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Understanding visual art practice as research

Harri Hudspith
Harri Hudspith

Before coming to the RCA, artist-researcher Harri Hudspith gained a BA in Fine Art from Winchester School of Art, University of Southampton. Originally from Norfolk, she is now based at the University of Bristol studying for a PhD in Religion and Theology. She spoke to RCA Stories about how the MRes RCA: Fine Art & Humanities Pathway helped her to understand her art practice as a research methodology. 

Can you describe your practice in a few sentences?

My practice explores the intellectual and cultural history of Christianity in relation to questions of the soul, mind and body. The primary function of my practice is research; as an artist my practice is the framework through which I work something out, a methodology for tackling my interdisciplinary interests in history, philosophy, theology and language. 

Harri Hudspith
Harri Hudspith
At the moment my work looks at the ecstatic experiences and writings of female Christian mystics; what and how their ineffable and invisible experiences came to mean through language and the body.  

Tell me about a project you are currently working on, or have recently completed?

This summer I undertook a project called ‘Running-As-Method’ through which I looked at exploring and appropriating notions of pilgrimage and ascetic practice, from the position of a secular female researcher. Practically speaking this involved running over 1050km over 40 days, from Irun to Santiago de Compostela to Finisterra across the coast of Northern Spain, a traditional route of the Camino de Santiago pilgrimage. I was interested to see how I might approximate this traditional Catholic act of devotion as an embodied mode of research, and what parallels could be drawn between the idea of a research journey and a pilgrimage.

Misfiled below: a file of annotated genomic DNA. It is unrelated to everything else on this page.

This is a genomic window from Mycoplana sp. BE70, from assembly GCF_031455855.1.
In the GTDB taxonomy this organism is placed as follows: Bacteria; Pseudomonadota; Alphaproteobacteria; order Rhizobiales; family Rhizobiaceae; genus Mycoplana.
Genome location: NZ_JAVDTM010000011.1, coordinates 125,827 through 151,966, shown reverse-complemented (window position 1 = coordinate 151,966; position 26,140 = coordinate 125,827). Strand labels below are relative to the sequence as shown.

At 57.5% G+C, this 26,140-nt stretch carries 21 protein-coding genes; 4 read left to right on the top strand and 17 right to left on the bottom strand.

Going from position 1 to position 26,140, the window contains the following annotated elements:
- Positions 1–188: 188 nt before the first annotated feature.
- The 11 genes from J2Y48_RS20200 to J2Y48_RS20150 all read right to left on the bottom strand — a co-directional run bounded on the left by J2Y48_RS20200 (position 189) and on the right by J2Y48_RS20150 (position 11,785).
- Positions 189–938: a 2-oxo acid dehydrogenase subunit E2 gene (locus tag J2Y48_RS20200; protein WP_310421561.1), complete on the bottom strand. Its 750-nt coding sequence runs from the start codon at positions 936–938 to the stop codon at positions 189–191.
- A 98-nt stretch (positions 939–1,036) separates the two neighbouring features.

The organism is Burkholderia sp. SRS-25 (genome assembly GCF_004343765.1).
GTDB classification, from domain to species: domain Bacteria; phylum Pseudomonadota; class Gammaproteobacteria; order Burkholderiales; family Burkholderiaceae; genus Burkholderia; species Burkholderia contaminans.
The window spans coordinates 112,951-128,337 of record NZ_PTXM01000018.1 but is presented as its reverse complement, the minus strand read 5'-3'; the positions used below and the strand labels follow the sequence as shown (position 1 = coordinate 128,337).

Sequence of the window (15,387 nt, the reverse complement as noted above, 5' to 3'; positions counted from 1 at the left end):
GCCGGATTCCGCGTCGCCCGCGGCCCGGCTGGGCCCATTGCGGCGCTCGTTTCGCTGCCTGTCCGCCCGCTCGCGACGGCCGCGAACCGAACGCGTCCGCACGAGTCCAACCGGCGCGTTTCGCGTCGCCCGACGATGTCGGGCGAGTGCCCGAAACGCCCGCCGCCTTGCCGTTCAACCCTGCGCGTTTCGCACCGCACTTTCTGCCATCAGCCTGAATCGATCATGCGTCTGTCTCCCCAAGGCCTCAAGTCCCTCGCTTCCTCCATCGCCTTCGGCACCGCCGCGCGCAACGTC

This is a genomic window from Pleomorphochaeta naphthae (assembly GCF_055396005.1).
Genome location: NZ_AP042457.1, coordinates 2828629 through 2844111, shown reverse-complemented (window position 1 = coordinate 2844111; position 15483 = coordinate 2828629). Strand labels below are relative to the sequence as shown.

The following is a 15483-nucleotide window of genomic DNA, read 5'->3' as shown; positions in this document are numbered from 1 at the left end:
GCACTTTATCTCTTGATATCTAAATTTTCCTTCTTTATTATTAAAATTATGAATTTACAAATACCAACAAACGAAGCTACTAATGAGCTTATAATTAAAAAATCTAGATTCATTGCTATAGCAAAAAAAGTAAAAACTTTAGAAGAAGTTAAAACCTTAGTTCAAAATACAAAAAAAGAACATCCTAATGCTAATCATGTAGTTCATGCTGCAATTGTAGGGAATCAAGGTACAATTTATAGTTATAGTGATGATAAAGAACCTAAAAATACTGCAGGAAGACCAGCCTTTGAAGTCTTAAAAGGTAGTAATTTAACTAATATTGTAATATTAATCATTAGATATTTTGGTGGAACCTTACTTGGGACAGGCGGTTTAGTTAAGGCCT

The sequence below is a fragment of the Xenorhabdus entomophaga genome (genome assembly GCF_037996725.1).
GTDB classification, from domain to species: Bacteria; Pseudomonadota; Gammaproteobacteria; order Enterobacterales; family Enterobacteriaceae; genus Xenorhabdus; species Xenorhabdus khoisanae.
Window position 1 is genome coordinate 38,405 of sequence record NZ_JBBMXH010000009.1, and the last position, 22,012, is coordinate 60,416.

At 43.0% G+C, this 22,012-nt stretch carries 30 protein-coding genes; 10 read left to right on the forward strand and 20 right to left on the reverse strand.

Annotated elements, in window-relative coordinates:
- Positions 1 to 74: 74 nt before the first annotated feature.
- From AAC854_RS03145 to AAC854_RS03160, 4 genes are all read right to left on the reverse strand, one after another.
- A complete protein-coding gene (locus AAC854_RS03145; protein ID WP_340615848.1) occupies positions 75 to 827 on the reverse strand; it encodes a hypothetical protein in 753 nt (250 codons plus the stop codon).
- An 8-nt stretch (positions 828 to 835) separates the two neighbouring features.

Why did you come to the RCA, and what in particular appealed to you about the MRes RCA?

Whilst I was finishing my BA I knew I wanted to continue studying and move my practice forwards into a PhD, but I wasn’t really sure how, or with what specific project, even how to articulate how my practice could function as research. 

Lots of my tutors at Winchester School of Art had done their MAs at the RCA and recommended I look there. Due to my interest in research and academia, working for an MRes rather than an MA made more sense. The MRes RCA also had the added attraction of straddling both fine art and the humanities, which is where I’ve always situated myself as an artist.

Harri Hudspith
Harri Hudspith
What role did research play in your practice before studying MRes RCA, and what role does it play now?

Before the MRes I thought of research as an essential, but supplementary part of my practice; something exciting that informed the work I was making, but not an actual part of the making itself. The main thing I’ve taken from my time at the RCA is a better understanding and articulation of how my practice can actually function as a methodology for research. 

I had always struggled to reconcile being a visual artist with the fact that my interests were based more in the theoretical realms of history, philosophy and theology. The MRes was key in helping me to understand how my practice in its entirety – reading, thinking, writing, making – is actually an approach to humanities research, that just happens to deal in the visual as well as the theoretical.

What have you got planned next?

Since graduating I have accepted a place at the University of Bristol as the Arts Faculty Scholar, studying for a PhD in Religion Theology with a project which seeks to demonstrate how art practice can function as a methodology for interdisciplinary humanities research. My project aims to inform a new understanding of the theology of the female Christian mystic St Teresa of Avila, exploring the imagery within her writings and the visual imagery that survives her through emulation of her devotional and ascetic practices. 

Currently this emulation involves an approximation of Teresa's practice of devotional reading and mental prayer as a means of analysing the written imagery within her texts. Later this emulation will also involve acts of ascetic pilgrimage to explore the visual imagery of Teresa in Spain.  

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